This common and difficult to eradicate garden weed is in the purslane, or portulacaceae, family. It is also known as pusley and verdolaga. The species featured in this article is common purslane and is a widespread weed throughout the United States and southern Canada. This annual is a long-lived survivor, with a tiny but mighty yellow flower. Purslane will continue to produce seeds AFTER you pull it out of the ground!
Though purslane is considered an invasive weed in North America, this plant IS edible, tasty, high in omega-3 fatty acids, and has several medicinal uses. If you’re trying to get rid of this plant, you are definitely in for a battle. Your best bet is to pull it (frequently) and eat it. (Get Dirty Wormy’s free Southwest Purslane Salad by clicking here.)
Stay tuned for the Purslane series of posts including recipes, medicinal uses, and harvest instructions. If you haven’t already done so, I invite you to Subscribe to Dirty Wormy’s FREE monthly newsletter and get notifications of new articles directly to your inbox. If you’re already subscribed, I’d like to thank you for being a DW reader!
Succulent ground-cover that is low-growing with a “creeping” nature. Occasionally found slightly upright, up to 6” high.
Tiny and yellow with 5 petals, single or in small clusters.
1/4” wide, located at ends of stems or in leaf axil.
It takes about 30 minutes for the buds to open once and blooms in full sun. The buds begin the process of opening before full sun actually meets the flower.
The flowers produce edible seeds, that will continue to form after being pulled out of the ground. In fact, purslane can “throw” it’s seeds to other areas of land or your garden.
Fleshy, succulent, spatula-shaped leaves with a luster or sheen.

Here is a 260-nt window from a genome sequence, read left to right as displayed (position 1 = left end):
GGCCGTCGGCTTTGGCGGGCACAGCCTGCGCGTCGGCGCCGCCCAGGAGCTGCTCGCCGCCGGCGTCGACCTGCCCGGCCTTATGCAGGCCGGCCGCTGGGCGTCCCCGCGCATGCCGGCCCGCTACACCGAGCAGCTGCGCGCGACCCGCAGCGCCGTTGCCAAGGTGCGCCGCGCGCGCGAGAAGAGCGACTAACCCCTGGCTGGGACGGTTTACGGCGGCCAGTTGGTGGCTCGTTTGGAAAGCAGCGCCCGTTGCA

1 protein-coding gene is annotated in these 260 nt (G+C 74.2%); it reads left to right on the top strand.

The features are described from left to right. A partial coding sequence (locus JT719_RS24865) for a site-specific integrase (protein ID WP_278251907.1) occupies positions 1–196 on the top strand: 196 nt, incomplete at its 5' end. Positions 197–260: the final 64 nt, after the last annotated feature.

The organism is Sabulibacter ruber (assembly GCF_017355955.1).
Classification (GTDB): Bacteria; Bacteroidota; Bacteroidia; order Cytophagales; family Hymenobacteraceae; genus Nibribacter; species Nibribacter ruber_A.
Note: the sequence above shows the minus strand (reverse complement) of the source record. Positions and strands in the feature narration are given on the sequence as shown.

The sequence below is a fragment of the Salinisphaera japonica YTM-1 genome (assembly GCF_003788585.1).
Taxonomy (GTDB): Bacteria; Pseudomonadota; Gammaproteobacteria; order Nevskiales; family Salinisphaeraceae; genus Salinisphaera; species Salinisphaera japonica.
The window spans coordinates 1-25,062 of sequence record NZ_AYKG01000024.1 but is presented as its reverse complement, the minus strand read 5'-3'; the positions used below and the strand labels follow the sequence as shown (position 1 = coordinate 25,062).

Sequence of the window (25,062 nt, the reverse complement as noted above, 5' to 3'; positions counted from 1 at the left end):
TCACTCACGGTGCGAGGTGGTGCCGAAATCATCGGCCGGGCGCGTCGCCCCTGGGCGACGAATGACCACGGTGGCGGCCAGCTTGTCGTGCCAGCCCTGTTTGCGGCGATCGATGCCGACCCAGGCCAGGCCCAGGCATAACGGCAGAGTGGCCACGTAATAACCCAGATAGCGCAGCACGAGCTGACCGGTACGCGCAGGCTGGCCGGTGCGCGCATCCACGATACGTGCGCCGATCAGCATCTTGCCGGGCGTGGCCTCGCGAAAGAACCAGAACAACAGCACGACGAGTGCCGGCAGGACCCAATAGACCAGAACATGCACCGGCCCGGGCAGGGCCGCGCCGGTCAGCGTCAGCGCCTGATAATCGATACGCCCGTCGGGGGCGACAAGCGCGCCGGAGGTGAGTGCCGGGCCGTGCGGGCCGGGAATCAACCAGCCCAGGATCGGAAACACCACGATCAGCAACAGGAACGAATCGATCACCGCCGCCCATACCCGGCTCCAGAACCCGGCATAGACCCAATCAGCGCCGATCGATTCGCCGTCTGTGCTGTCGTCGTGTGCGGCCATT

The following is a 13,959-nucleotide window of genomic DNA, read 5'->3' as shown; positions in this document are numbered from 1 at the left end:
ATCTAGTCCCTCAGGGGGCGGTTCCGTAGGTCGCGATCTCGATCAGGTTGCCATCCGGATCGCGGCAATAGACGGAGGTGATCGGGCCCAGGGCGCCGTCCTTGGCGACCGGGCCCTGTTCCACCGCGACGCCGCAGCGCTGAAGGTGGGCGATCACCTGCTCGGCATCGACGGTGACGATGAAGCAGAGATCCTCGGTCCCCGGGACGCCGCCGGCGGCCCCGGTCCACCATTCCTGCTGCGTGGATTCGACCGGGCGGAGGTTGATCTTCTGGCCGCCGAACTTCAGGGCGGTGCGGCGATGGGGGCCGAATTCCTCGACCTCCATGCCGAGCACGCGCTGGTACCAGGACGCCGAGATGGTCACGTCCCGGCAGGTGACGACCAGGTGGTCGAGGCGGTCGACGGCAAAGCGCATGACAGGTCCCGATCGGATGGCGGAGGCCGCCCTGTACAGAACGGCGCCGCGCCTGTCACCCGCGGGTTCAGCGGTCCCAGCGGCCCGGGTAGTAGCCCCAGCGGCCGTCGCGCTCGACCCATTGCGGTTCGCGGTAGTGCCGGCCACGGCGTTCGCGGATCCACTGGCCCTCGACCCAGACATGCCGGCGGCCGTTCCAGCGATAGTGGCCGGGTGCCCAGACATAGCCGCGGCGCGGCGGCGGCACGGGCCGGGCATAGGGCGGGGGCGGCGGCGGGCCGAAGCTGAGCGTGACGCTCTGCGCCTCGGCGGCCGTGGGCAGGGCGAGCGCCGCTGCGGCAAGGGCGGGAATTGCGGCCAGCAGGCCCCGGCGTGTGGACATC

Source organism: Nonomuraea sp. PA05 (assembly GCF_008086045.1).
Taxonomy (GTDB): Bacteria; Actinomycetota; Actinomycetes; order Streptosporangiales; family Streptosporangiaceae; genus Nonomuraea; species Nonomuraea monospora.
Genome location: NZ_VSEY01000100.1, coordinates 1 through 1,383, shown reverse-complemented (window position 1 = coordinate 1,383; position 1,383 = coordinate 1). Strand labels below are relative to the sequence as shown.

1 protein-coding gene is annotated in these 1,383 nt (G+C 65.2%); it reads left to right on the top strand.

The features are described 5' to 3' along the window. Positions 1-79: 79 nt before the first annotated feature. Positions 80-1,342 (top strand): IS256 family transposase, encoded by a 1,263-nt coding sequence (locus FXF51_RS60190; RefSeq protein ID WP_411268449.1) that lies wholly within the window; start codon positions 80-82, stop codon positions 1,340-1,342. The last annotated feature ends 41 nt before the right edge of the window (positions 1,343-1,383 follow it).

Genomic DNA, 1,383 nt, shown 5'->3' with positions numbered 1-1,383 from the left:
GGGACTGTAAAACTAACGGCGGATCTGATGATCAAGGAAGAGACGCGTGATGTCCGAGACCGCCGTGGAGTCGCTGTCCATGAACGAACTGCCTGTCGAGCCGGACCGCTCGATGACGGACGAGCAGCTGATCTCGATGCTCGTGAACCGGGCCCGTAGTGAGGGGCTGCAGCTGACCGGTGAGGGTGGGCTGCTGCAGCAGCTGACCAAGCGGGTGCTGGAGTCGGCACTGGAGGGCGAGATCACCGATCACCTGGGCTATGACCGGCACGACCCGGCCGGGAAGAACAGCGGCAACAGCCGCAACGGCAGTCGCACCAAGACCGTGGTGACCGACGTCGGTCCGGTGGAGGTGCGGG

Leaves can reach up to 2 feet long and about 1 1/2” wide.
Alternate and opposite.
If you touch the leaves, you’ll notice a fleshy feeling that is characteristic of succulents. It helps them store water in arid environments.
Smooth stem with a slight “luster” or sheen.
Bronze-green color, but often turns to red, especially in cooler weather.
June – September or November.
Late spring through fall.
Areas with disturbed soil such as GARDENS and abandoned lots.
Open areas and fields.
Purslane loves sandy soil and is often found in the southwestern desert.
All over the USA!
Elevations of 7,000 feet or lower.
Native to Middle East and Africa.
Believed to have been introduced to North America prior to the arrival of Europeans.
Now found through-out most of the world; it needs only 2 months of weather without snow!
Other Types of Purslane
There are several species of purslane, some wild and some cultivated. One of the wild variety is called Desert Purslane, or Silk-cotton Purslane, which is also edible. It’s leaves are more hot-dog shaped than spatula shaped. 🙂 Moss rose is a popular cultivated form of purslane, although it has the potential to spread and become weedy.
Caution – Lookalikes
Purslane does not have any super close look-alikes, however some people have mistaken spurge for purslane. Spurge grows in the same conditions, often with purslane, and is poisonous. If the plant you found has hairy stems or produces a MILKY SAP after you cut it, then you need to discard it. If the sap gets on your skin, be sure to thoroughly wash it off and avoid putting your fingers in your eyes.
I highly recommend reading Dirty Wormy’s top tips on safe foraging before attempting to harvest the plant.
Below is a listing of the books I used to gather some of the information in this post. (There’s just no replacement for field experience!) I highly recommend each one of them and find myself using them over and over again. Click on the image for a larger view, description, and customer reviews on Amazon. If you decide to purchase one of these books, I will make a small commission for the time I spent creating this post. If you have questions about the books, please take a look at the reviews or feel free to ask me. Thank you!
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